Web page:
Higher-Order Cognitive Training Effects on Processing Speed-Related Neural Activity: A Randomized Trial



Higher-order cognitive training has shown to enhance performance in older adults, but the neural mechanisms underlying performance enhancement have yet to be fully disambiguated. This randomized trial examined changes in processing speed and processing speed-related neural activity in older participants (57-71years of age) who underwent cognitive training (CT, N= 12) compared with wait-listed (WLC, N= 15) or exercise-training active (AC, N= 14) controls. The cognitive training taught cognitive control functions of strategic attention, integrative reasoning, and innovation over 12weeks. All 3 groups worked through a functional magnetic resonance imaging processing speed task during 3 sessions (baseline, mid-training, and post-training). Although all groups showed faster reaction times (RTs) across sessions, the CT group showed a significant increase, and the WLC and AC groups showed significant decreases across sessions in the association between RT and BOLD signal change within the left prefrontal cortex (PFC). Thus, cognitive training led to a change in processing speed-related neural activity where faster processing speed was associated with reduced PFC activation, fitting previously identified neural efficiency profiles.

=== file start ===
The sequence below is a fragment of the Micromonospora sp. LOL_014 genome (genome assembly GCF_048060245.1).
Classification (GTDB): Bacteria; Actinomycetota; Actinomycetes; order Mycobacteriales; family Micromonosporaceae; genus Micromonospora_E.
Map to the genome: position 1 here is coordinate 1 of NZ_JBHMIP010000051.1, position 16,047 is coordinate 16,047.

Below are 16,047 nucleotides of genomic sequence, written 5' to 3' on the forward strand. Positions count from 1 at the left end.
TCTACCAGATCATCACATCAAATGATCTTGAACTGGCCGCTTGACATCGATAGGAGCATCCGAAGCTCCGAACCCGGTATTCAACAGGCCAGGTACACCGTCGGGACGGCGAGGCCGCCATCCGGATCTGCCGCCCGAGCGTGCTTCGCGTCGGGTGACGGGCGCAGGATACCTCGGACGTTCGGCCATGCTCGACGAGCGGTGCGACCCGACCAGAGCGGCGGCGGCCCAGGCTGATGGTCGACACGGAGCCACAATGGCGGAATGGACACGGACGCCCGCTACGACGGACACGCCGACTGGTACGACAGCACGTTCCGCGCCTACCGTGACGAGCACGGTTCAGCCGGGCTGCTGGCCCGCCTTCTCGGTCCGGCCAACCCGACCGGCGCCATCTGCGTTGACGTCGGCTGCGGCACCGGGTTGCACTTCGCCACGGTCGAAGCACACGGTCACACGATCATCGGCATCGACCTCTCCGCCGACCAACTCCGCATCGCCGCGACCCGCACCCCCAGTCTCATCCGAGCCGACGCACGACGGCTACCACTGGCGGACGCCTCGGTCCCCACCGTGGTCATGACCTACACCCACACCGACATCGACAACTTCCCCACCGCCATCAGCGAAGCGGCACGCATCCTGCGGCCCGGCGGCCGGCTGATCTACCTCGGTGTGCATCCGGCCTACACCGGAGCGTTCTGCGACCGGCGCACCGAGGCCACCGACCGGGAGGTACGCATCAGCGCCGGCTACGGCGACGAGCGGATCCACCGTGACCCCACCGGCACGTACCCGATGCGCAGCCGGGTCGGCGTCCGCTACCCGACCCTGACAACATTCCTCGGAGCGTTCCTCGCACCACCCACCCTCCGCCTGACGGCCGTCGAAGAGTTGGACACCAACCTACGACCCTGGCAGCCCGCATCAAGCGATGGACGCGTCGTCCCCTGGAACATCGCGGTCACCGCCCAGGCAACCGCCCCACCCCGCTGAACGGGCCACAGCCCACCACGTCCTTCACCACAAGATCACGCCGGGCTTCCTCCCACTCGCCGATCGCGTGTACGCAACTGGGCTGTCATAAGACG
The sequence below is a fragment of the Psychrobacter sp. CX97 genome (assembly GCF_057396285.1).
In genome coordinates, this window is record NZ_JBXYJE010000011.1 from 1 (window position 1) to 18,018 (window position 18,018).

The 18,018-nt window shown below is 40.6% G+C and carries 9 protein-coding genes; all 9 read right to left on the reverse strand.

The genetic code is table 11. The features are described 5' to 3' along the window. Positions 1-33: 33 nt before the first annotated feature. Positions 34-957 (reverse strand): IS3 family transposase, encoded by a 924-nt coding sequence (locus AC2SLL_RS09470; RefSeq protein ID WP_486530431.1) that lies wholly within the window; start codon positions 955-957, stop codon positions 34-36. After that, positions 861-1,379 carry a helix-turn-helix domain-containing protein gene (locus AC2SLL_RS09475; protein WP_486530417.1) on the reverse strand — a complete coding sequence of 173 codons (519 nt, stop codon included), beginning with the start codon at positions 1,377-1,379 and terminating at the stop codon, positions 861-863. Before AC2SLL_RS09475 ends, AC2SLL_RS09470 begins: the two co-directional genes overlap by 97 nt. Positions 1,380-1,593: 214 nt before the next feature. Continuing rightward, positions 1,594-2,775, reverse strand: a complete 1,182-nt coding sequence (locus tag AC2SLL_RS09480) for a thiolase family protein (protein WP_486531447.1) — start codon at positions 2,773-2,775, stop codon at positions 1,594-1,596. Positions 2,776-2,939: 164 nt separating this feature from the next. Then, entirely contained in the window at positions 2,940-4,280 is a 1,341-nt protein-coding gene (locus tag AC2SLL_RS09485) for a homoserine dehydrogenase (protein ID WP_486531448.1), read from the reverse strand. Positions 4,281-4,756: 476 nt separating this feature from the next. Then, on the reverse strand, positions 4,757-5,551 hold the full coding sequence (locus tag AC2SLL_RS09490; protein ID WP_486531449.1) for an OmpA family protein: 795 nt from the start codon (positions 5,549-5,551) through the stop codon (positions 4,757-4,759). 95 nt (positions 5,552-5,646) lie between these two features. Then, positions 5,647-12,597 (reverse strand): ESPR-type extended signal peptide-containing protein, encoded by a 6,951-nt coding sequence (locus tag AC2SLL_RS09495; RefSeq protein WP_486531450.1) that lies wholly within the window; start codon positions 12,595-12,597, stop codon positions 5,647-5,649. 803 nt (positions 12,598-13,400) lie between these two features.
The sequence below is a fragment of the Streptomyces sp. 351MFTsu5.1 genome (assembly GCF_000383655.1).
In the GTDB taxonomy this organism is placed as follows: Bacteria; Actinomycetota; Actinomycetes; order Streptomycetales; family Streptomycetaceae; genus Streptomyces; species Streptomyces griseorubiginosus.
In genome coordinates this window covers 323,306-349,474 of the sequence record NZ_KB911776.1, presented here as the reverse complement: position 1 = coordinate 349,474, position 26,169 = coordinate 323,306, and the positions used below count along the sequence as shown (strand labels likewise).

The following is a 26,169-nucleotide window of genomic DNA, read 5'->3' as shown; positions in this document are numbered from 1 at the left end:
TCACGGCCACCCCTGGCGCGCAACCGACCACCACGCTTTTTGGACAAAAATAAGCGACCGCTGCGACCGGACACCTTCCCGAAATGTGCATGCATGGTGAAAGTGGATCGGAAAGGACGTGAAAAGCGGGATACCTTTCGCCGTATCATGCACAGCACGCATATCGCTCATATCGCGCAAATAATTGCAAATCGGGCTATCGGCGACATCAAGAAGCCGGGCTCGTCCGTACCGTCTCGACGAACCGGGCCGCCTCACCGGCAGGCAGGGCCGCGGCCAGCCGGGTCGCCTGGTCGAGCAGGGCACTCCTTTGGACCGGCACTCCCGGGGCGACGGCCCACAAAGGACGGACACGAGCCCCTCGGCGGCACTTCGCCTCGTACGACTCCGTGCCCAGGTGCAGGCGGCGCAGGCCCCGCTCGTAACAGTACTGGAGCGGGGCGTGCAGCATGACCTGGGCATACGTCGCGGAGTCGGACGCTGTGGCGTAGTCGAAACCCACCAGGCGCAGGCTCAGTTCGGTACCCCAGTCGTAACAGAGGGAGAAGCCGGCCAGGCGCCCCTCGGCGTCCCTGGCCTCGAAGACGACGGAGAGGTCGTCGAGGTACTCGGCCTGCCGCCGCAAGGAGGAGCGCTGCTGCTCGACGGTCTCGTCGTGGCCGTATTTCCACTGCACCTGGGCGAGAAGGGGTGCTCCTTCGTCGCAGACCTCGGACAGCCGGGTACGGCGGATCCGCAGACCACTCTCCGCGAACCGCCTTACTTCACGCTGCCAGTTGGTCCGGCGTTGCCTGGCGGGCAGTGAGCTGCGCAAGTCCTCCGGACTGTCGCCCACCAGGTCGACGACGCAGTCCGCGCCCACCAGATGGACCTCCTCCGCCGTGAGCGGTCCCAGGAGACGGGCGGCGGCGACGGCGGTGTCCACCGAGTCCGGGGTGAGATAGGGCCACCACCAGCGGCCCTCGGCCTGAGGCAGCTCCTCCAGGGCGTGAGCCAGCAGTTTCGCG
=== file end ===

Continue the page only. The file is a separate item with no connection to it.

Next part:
Aging, Cognitive therapy, Exercise, Neuroplasticity, Cognition--Data processing, Reasoning, Magnetic resonance imaging


"This work was supported by a grant from the National Institutes of Health (RC1-AG035954, 2009; R01-NS067015, 2010; R01- AG033106; 2009)"


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